Event Date: Tuesday, September 18, from 7:00 to 9:00 pm. Admission is free. Tell your friends.
Location: Vermillion, an art gallery, bar, and neighborhood gathering place at 1508 11th Ave, Seattle
To link to this announcement, do so at https://boylanconversation.wordpress.com/
This time, we’ll be going into some of the issues behind the #MeToo movement. Read on below for details.
The Guests (see guest bios below)
Michelle de la Vega, Guest Moderator, artist, activist
Elliat Graney-Saucke, documentary filmmaker, organizer
Sarah Kavage, artist, urban planner, organizer
Tariqa Waters, artist, curator, mother, entrepreneur
Sydney Brownstone, reporter
We’re back after a summer hiatus.
This time, we want to look at some of the issues around the #MeToo revelations: what they mean, where they come from, how people are dealing with them. This past summer, after months of revelations around the United States and beyond, these issues rose to the surface in Seattle, and especially in the art, music, and restaurant/bar worlds. They came with the story that Sydney Brownstone broke on KUOW about allegations of sexual misconduct and assault against Dave Meinart. That was followed by a second story a few weeks later, with a total of 11 women making accusations against Meinart, a prominent music producer and restauranteur in Seattle.
But that was only a small part of the story. A number of women have told me over the years about the abuse, assault, and harassment they’ve faced in Seattle, and it struck me that the subject would be a good topic for a broad conversation. I’ve asked artist and activist Michelle de la Vega to be the guest curator and moderator. I’ve been looking at whether or not this is conversation should specifically focus on the details of #MeToo, or should look at broader questions of power, privilege, and identity. We think that it needs to do both.
It’s hugely difficult and complex topic, with many facets, many gray areas, and many, many questions. Come and talk about it.
One note: at the beginning of each conversation, I usually lay out a few basic ground rules for the evening. But I almost never mention ethical action and good behavior, since the assumption is that the people in the room are mature, considerate, and engaged people. And for the most part, that has proven true. For this conversation, both Michelle and I want to ensure that the conversation be an opportunity for both women and men to ask questions, listen, make observations, and generally conduct a useful inquiry. At the same time, as the subject matter may be personally or politically triggering for those conversing and attending, we want to guarantee that the conversation be a place of safety, support, and consideration.
The Guests in Detail
Michelle de la Vega is a multidisciplinary, installation, and community engagement artist in Seattle. Her large-scale ventures endeavor to push social and aesthetic boundaries through instigating dialogue, practicing conceptually driven materiality and community investment on a wide scale. Michelle’s social engagement model deeply integrates community groups into the generative processes and exhibitions of her cross-disciplinary installations. Her work includes sculpture, immersive environmental design, video, collage, photography, choreography, text, and partnership building through project based community engagement. She was recently named one of the Artists of the Year by City Arts Magazine. She is a teaching artist at Path With Art, is creating a women’s art program at the King County Jail in collaboration with The Organization for Prostitution Survivors, serves on the King County 4Culture Public Art Advisory Committee, and is a beekeeper.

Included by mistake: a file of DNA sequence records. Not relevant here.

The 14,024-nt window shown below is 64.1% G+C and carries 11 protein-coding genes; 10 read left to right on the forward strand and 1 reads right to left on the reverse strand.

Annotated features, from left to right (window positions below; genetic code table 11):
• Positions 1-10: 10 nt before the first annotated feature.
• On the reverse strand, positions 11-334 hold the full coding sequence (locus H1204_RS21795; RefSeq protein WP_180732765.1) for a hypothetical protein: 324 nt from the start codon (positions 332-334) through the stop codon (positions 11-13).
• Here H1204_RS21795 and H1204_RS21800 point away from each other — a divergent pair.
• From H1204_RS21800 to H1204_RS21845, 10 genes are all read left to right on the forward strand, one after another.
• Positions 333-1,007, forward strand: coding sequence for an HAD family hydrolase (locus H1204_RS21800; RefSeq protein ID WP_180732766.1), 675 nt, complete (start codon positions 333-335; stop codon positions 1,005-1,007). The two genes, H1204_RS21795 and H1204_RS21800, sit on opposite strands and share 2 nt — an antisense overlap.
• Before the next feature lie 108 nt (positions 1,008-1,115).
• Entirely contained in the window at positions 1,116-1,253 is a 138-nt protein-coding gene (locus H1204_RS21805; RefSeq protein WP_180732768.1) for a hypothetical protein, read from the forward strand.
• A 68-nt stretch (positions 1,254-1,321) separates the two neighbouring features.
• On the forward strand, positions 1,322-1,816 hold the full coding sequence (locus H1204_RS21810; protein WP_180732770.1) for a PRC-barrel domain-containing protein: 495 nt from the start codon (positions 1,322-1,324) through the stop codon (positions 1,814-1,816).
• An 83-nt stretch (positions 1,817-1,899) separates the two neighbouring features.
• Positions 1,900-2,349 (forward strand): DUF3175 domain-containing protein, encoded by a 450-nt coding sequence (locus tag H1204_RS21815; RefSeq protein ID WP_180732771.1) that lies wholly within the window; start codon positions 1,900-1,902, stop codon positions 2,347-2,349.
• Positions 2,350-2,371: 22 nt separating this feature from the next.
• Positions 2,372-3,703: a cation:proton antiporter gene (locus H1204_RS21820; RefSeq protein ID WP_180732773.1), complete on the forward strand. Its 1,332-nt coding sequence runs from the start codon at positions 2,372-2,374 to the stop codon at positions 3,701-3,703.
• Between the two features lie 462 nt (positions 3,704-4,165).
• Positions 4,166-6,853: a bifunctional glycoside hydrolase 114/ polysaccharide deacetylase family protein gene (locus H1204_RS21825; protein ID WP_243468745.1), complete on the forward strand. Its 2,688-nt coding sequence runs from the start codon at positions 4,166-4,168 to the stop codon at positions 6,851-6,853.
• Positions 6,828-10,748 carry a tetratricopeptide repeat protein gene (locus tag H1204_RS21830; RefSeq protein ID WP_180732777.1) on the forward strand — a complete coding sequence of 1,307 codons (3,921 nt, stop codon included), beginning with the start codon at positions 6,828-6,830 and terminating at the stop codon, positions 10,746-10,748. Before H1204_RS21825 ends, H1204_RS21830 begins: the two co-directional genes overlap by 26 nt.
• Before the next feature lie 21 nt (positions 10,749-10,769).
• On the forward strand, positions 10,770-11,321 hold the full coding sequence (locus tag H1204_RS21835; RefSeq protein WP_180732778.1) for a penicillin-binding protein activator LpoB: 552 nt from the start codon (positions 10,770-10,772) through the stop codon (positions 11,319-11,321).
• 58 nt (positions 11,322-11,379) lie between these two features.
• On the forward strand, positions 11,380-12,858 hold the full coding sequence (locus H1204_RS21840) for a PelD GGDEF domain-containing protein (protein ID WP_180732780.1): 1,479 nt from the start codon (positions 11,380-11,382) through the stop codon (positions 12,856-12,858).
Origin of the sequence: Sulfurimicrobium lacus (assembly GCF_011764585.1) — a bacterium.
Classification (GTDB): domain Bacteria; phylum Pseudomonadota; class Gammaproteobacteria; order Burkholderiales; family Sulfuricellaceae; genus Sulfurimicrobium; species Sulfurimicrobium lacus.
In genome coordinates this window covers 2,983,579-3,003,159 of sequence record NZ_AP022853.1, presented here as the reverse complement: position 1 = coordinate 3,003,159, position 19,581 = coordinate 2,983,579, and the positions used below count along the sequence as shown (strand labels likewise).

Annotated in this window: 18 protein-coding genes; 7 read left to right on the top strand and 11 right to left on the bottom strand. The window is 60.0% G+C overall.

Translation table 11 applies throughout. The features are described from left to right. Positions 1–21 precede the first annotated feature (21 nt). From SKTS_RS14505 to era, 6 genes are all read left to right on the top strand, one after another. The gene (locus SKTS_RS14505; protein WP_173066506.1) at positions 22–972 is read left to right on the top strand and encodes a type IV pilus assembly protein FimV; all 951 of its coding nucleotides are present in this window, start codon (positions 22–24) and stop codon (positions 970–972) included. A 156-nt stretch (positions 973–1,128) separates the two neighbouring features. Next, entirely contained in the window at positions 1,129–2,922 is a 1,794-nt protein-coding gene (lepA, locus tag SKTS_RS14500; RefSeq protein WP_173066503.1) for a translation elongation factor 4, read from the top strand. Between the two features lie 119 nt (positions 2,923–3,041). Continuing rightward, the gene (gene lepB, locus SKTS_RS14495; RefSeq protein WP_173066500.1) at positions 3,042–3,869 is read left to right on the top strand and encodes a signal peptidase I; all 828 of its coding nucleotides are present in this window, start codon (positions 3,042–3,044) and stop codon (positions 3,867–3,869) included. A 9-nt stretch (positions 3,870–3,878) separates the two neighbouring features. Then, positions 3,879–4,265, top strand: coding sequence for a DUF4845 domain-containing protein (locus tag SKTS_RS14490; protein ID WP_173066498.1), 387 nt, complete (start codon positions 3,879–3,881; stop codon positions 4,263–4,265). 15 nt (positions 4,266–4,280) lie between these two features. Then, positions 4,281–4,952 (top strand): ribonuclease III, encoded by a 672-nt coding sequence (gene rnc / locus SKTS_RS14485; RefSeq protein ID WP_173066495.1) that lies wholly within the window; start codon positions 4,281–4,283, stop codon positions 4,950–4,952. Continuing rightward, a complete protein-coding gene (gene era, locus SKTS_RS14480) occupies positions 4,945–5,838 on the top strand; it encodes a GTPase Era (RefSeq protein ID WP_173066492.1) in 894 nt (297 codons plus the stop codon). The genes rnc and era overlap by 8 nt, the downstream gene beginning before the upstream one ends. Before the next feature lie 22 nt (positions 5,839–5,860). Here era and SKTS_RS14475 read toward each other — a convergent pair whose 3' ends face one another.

Elliat Graney-Saucke is a documentary filmmaker, cultural researcher, networker, curator and innovative organizer. Her work is focused on cultural equity and intergenerational knowledge exchange. She is currently Owner and Creative Director of Elliat Creative LLC, where she is leading video research and production for the NEA funded Knowledge Building Initiative with the National Performance Network (New Orleans). For the past two years, Elliat has been been President of Seattle Documentary Association and in 2018 she was a nominated SIFF Fly Film Challenge Filmmaker and coach with Artists Up (Office of Arts and Culture / 4Culture). Elliat is from the PNW and returned to Seattle 3 years ago after living in Berlin, Germany for 7 years, where she gained an MA in World Heritage Studies and where she also made a lot of really gay performance art. www.elliat-creative.com
Sarah Kavage (www.kavage.com) is a Seattle-based visual artist, urban planner, and cultural organizer whose work explores place, ecology, and landscape. Her work in the public realm uses large scale gestures to create a platform for dialogue and interaction. In 2015, she co-created and produced Duwamish Revealed (www.duwamishrevealed.com), a summerlong site specific exhibition along Seattle’s Duwamish River. She is currently working as an artist in residence for the Sound Transit public art program. Kavage has a Masters’ Degree in Urban Planning from the University of Washington and was selected in 2015 by Seattle Magazine as one of Seattle’s Most Influential People.
Tariqa Waters is an artist, curator, mother, entrepreneur and the driving force behind the shapeshifting venue Martyr Sauce (http://www.martyrsauce.com/Martyr_Sauce/Martyr_Sauce.html).
Sydney Brownstone is an East Coast-raised, Seattle-based reporter. She was nominated for a Pulitzer Prize in 2016 for her coverage of an elaborate porn scam in Seattle, which eventually led to a police investigation, four formal rape charges, and a sexual assault conviction. Sydney’s current beat is criminal justice, but she regularly covers sexual assault and environmental issues, too. When she isn’t reporting, she enjoys playing music, hiking in the mountains, or isolating herself in her room to play several hours of Stardew Valley.